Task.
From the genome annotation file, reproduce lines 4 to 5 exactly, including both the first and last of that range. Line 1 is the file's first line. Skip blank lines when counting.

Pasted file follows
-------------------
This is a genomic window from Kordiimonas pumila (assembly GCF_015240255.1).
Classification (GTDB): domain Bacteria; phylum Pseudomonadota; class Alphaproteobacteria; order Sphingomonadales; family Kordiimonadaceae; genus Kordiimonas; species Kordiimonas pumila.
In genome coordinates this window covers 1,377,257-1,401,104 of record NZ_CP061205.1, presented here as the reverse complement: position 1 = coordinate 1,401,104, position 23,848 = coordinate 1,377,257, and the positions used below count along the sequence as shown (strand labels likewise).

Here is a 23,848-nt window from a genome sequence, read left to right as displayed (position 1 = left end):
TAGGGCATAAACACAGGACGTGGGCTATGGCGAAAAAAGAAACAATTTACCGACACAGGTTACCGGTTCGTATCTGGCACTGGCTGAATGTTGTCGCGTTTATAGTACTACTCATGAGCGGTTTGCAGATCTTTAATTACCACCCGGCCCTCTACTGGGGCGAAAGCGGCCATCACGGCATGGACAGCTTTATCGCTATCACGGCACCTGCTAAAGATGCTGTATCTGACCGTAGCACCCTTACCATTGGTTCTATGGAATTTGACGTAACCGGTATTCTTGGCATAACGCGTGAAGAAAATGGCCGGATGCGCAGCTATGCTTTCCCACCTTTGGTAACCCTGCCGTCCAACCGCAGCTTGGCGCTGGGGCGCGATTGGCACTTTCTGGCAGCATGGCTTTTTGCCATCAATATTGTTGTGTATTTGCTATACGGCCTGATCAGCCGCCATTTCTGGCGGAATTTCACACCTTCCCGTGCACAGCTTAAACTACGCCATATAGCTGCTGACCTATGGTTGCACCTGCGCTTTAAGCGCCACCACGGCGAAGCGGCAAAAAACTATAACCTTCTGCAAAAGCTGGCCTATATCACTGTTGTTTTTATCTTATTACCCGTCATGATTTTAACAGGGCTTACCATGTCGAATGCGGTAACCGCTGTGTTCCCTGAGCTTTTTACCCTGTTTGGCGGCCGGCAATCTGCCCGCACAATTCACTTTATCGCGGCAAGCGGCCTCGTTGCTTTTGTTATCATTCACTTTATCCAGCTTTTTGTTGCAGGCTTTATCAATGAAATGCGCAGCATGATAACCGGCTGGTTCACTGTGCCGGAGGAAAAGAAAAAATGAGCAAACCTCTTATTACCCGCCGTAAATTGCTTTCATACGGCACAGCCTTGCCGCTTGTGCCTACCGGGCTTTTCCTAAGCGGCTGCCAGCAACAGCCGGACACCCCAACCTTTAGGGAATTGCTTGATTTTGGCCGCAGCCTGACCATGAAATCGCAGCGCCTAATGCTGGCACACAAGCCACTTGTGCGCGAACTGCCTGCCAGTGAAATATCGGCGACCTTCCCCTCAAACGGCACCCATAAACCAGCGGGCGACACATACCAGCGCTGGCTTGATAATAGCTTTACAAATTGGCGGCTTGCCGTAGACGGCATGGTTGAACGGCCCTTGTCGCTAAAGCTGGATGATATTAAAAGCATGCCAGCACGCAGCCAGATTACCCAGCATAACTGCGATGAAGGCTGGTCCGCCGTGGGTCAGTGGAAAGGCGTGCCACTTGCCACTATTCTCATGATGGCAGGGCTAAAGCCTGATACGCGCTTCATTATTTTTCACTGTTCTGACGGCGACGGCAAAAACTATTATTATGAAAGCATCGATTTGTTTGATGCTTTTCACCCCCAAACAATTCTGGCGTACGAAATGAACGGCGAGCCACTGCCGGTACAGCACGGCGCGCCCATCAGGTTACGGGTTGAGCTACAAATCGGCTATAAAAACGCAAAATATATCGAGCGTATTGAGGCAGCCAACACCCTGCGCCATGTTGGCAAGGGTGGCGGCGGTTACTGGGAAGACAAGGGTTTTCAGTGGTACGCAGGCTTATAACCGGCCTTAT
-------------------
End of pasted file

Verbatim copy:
Here is a 23,848-nt window from a genome sequence, read left to right as displayed (position 1 = left end):
TAGGGCATAAACACAGGACGTGGGCTATGGCGAAAAAAGAAACAATTTACCGACACAGGTTACCGGTTCGTATCTGGCACTGGCTGAATGTTGTCGCGTTTATAGTACTACTCATGAGCGGTTTGCAGATCTTTAATTACCACCCGGCCCTCTACTGGGGCGAAAGCGGCCATCACGGCATGGACAGCTTTATCGCTATCACGGCACCTGCTAAAGATGCTGTATCTGACCGTAGCACCCTTACCATTGGTTCTATGGAATTTGACGTAACCGGTATTCTTGGCATAACGCGTGAAGAAAATGGCCGGATGCGCAGCTATGCTTTCCCACCTTTGGTAACCCTGCCGTCCAACCGCAGCTTGGCGCTGGGGCGCGATTGGCACTTTCTGGCAGCATGGCTTTTTGCCATCAATATTGTTGTGTATTTGCTATACGGCCTGATCAGCCGCCATTTCTGGCGGAATTTCACACCTTCCCGTGCACAGCTTAAACTACGCCATATAGCTGCTGACCTATGGTTGCACCTGCGCTTTAAGCGCCACCACGGCGAAGCGGCAAAAAACTATAACCTTCTGCAAAAGCTGGCCTATATCACTGTTGTTTTTATCTTATTACCCGTCATGATTTTAACAGGGCTTACCATGTCGAATGCGGTAACCGCTGTGTTCCCTGAGCTTTTTACCCTGTTTGGCGGCCGGCAATCTGCCCGCACAATTCACTTTATCGCGGCAAGCGGCCTCGTTGCTTTTGTTATCATTCACTTTATCCAGCTTTTTGTTGCAGGCTTTATCAATGAAATGCGCAGCATGATAACCGGCTGGTTCACTGTGCCGGAGGAAAAGAAAAAATGAGCAAACCTCTTATTACCCGCCGTAAATTGCTTTCATACGGCACAGCCTTGCCGCTTGTGCCTACCGGGCTTTTCCTAAGCGGCTGCCAGCAACAGCCGGACACCCCAACCTTTAGGGAATTGCTTGATTTTGGCCGCAGCCTGACCATGAAATCGCAGCGCCTAATGCTGGCACACAAGCCACTTGTGCGCGAACTGCCTGCCAGTGAAATATCGGCGACCTTCCCCTCAAACGGCACCCATAAACCAGCGGGCGACACATACCAGCGCTGGCTTGATAATAGCTTTACAAATTGGCGGCTTGCCGTAGACGGCATGGTTGAACGGCCCTTGTCGCTAAAGCTGGATGATATTAAAAGCATGCCAGCACGCAGCCAGATTACCCAGCATAACTGCGATGAAGGCTGGTCCGCCGTGGGTCAGTGGAAAGGCGTGCCACTTGCCACTATTCTCATGATGGCAGGGCTAAAGCCTGATACGCGCTTCATTATTTTTCACTGTTCTGACGGCGACGGCAAAAACTATTATTATGAAAGCATCGATTTGTTTGATGCTTTTCACCCCCAAACAATTCTGGCGTACGAAATGAACGGCGAGCCACTGCCGGTACAGCACGGCGCGCCCATCAGGTTACGGGTTGAGCTACAAATCGGCTATAAAAACGCAAAATATATCGAGCGTATTGAGGCAGCCAACACCCTGCGCCATGTTGGCAAGGGTGGCGGCGGTTACTGGGAAGACAAGGGTTTTCAGTGGTACGCAGGCTTATAACCGGCCTTAT